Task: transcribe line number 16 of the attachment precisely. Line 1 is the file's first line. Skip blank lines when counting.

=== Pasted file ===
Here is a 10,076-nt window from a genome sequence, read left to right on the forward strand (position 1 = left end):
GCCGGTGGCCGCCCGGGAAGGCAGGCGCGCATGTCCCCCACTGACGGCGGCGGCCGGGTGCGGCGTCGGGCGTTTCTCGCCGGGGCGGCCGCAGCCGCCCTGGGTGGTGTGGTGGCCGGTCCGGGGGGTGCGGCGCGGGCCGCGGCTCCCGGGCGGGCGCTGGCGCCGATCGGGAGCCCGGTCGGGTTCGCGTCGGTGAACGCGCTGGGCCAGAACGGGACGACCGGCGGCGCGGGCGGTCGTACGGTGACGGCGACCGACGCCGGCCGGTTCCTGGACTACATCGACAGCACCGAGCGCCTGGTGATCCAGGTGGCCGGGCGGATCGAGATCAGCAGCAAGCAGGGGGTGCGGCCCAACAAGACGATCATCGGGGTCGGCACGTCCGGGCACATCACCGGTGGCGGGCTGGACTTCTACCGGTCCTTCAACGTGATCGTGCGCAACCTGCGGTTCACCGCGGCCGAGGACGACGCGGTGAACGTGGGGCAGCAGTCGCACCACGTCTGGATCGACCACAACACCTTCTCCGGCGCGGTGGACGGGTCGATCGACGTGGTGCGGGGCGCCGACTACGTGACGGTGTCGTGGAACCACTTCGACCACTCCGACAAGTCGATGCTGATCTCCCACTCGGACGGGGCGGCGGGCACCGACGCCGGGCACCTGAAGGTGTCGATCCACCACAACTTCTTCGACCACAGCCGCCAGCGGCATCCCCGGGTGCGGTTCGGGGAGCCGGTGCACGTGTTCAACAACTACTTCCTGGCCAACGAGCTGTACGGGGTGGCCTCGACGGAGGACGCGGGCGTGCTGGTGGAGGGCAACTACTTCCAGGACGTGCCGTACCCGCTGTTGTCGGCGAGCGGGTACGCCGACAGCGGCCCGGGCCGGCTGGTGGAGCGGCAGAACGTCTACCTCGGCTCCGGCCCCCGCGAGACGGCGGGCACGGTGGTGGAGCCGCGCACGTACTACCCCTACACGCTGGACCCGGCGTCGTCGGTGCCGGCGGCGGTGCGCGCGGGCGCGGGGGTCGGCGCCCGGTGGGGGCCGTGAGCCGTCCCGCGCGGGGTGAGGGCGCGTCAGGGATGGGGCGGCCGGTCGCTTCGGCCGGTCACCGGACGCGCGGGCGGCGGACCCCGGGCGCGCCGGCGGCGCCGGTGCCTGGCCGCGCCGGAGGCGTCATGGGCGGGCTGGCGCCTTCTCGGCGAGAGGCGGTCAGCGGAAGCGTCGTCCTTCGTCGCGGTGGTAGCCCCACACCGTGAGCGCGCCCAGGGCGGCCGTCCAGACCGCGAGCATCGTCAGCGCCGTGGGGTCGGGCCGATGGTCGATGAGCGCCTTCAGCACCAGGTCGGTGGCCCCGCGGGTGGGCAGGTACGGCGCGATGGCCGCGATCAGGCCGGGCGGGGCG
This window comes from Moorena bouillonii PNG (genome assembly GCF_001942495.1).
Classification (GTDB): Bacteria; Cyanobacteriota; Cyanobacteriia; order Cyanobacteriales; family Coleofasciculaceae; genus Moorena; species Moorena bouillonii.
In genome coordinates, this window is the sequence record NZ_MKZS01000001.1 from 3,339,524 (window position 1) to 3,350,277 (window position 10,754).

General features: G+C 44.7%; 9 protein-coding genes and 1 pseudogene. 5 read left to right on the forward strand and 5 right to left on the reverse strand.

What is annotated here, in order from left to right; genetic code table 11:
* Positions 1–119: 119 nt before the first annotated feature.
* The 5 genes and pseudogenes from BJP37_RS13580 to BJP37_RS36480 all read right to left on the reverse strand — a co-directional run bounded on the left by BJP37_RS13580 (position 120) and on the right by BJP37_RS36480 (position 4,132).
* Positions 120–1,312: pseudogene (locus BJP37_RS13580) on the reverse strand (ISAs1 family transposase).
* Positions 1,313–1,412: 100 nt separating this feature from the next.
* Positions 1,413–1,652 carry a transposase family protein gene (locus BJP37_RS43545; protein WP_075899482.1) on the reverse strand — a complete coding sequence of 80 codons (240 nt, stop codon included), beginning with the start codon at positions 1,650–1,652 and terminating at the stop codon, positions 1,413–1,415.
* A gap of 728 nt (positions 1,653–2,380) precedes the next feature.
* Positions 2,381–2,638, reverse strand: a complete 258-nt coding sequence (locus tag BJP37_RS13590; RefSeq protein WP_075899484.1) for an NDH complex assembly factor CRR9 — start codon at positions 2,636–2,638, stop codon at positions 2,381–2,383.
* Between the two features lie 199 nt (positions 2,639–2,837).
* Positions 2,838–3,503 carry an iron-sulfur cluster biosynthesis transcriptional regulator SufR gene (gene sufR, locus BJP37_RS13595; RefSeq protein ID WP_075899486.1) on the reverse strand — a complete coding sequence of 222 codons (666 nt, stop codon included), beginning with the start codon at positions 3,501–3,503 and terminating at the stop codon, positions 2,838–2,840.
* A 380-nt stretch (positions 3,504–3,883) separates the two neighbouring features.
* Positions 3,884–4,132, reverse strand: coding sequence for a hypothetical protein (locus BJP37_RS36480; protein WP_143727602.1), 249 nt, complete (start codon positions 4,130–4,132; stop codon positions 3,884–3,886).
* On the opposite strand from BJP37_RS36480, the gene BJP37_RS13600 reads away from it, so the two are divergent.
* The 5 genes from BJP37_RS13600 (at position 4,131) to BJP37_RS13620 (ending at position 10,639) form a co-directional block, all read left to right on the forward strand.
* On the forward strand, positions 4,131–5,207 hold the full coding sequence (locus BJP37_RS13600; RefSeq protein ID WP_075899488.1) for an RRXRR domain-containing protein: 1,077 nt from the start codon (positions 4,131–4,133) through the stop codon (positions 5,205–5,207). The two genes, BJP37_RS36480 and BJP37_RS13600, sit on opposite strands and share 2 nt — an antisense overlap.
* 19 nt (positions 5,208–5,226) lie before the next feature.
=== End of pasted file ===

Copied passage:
* Positions 2,838–3,503 carry an iron-sulfur cluster biosynthesis transcriptional regulator SufR gene (gene sufR, locus BJP37_RS13595; RefSeq protein ID WP_075899486.1) on the reverse strand — a complete coding sequence of 222 codons (666 nt, stop codon included), beginning with the start codon at positions 3,501–3,503 and terminating at the stop codon, positions 2,838–2,840.